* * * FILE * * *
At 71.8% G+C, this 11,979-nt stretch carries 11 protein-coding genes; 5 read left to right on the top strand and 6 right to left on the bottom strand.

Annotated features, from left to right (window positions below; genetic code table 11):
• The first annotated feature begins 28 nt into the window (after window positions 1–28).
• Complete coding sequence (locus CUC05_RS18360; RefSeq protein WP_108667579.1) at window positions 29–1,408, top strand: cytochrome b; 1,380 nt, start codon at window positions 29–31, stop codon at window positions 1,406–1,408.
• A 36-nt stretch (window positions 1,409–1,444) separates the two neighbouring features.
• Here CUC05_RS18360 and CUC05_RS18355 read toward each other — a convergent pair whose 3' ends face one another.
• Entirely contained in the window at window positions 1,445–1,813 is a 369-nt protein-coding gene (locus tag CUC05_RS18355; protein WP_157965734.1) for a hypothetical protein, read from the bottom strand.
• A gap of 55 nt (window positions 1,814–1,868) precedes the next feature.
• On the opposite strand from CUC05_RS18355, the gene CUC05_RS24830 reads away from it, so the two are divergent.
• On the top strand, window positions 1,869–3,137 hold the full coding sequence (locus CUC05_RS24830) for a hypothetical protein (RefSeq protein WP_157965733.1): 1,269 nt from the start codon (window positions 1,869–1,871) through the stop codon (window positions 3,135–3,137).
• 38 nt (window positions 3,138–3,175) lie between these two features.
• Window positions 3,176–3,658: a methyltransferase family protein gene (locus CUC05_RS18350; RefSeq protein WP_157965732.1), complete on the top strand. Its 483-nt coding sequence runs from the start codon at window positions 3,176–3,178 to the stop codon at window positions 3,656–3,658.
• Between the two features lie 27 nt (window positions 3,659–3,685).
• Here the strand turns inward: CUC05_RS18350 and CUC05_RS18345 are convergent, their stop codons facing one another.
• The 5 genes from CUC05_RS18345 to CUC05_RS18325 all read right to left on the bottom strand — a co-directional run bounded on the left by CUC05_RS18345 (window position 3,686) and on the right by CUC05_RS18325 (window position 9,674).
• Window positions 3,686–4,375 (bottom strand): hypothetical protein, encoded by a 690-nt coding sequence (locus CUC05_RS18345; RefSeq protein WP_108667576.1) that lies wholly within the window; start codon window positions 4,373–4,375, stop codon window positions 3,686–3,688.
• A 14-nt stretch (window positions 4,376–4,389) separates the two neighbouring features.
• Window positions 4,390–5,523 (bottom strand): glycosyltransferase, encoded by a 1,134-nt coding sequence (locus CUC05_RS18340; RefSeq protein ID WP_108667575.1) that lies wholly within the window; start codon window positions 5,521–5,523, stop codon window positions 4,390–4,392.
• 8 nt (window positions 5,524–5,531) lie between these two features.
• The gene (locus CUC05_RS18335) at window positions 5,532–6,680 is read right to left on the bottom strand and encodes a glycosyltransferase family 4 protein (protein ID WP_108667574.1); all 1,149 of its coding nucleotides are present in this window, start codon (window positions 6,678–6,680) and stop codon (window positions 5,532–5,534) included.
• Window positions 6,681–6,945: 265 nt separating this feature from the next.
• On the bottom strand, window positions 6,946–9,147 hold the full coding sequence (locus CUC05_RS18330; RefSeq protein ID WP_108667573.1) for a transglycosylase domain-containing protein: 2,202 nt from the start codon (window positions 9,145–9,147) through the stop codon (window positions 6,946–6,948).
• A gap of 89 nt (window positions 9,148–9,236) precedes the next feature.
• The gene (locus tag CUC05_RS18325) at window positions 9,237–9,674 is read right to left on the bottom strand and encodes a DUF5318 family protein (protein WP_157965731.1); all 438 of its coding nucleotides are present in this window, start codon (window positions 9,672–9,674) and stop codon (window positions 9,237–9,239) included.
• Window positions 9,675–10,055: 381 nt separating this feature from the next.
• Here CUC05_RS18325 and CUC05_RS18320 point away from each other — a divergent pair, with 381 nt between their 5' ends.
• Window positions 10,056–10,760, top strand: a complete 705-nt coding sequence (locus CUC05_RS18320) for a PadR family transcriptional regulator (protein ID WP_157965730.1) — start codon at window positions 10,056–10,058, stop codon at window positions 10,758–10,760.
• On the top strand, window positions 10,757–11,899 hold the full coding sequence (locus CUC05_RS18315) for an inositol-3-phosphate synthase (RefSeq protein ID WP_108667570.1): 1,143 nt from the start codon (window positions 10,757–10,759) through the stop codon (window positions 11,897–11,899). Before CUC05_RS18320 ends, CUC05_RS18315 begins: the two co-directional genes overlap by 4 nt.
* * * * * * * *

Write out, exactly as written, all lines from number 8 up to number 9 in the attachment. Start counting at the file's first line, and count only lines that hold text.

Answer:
• A gap of 55 nt (window positions 1,814–1,868) precedes the next feature.
• On the opposite strand from CUC05_RS18355, the gene CUC05_RS24830 reads away from it, so the two are divergent.